Practicing being assertive and setting boundaries can also make a difference.

9. Make time for leisure and hobbies

Some hobbies can help you stay social. As we’ve seen, this can impact your health as you age. 

Different hobbies can also give your brain a workout. Research suggests that having hobbies is great for cognitive function and may even reduce your risk of dementia. 

What you can do

Try taking up creative hobbies, like writing, singing in a choir, or learning an instrument. Active ones, like gardening, dancing, or golf, can also help.

Even reading more could have benefits for your brain. So could owning a pet or regularly spending time with other animals.

10. Keep your mind active

We’ve seen how staying mentally active by socializing or taking up a hobby can improve your brain health and reduce your risk of dementia.

But what about “brain training” apps on your phone or computer?

In fact, there’s very little evidence that these apps help you do anything but get better at their games.

And some scientists say they have no value at all for improving wider cognitive skills.

What you can do

Forget apps that keep you glued to your phone, and try spending more time with other people or work toward mastering a skill. 

In one study, learning digital photo editing or quilting led to significant improvements in longer-term memory for people over 60.

11. Follow your doctor’s advice

Around 125,000 deaths a year in the United States are due to people not taking their medication as directed. 

Meanwhile, many people leave it late to see a doctor when they’re sick.

Accessing healthcare can be extremely difficult. Physical distance and disability can play a role, as can social and economic factors.

What you can do

Talk with your doctor to make sure you’re taking your medications correctly. Setting alarms or having other reminders can help.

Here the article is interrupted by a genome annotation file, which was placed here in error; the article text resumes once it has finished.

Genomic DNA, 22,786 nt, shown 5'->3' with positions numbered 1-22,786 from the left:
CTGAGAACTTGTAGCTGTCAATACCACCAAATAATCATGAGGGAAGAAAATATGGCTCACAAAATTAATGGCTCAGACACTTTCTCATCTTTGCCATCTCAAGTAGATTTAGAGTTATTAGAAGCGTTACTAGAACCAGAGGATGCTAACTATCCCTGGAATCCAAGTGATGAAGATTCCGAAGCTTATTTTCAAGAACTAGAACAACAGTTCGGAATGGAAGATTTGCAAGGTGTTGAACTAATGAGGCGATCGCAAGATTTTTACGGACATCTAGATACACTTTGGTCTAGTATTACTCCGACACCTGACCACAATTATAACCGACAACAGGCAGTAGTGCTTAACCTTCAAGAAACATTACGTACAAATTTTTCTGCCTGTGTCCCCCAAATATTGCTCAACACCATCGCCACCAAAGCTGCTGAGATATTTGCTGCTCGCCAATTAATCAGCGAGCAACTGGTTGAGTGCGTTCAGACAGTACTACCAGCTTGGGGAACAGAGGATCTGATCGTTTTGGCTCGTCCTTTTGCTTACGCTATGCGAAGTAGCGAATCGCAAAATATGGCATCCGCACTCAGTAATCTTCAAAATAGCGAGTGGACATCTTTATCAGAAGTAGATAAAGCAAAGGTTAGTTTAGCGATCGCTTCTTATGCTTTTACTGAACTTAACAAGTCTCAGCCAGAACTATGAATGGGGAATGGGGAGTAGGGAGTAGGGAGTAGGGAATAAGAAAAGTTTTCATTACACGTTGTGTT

Whenever possible, attend the checkups your doctor schedules, and make an appointment if you may have a new health issue.

When to start making healthy changes

Whatever your age, the time to make healthy changes is now.

You’ll get the greatest benefits from starting early, but it’s never too late to adopt new habits that improve your health and how you age.

Many of the changes we recommend above can make a difference quickly, in a matter of weeks or even days.

For instance, in one study, adults aged 65–80 did two 5-minute, low-intensity exercise sessions at home every day. 

After just 28 days, the participants could do more than 30% more activity and had bigger, stronger leg muscles.

And though you’ll need to switch to the Mediterranean diet long-term to get the full benefits, studies suggest that it may improve your focus, energy, and mood in just a few days.

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There are many ways to increase your chances of living a healthy, enjoyable life for longer.

Exercise, diet, sleep, and avoiding smoking are key. And having a rich social life, taking up new hobbies, and managing stress can also make a big difference.

The earlier you make these changes, the better. But you can see the benefits, and increase your healthspan, at any age.

If you’re looking to improve your diet, ZOE might help. Our at-home test looks at your unique blood sugar and blood fat responses to different foods, as well as the health of your gut.

With this information, our personalized nutrition program can offer advice about the best foods to eat to achieve your health goals.

To learn more about how it works, take our free quiz.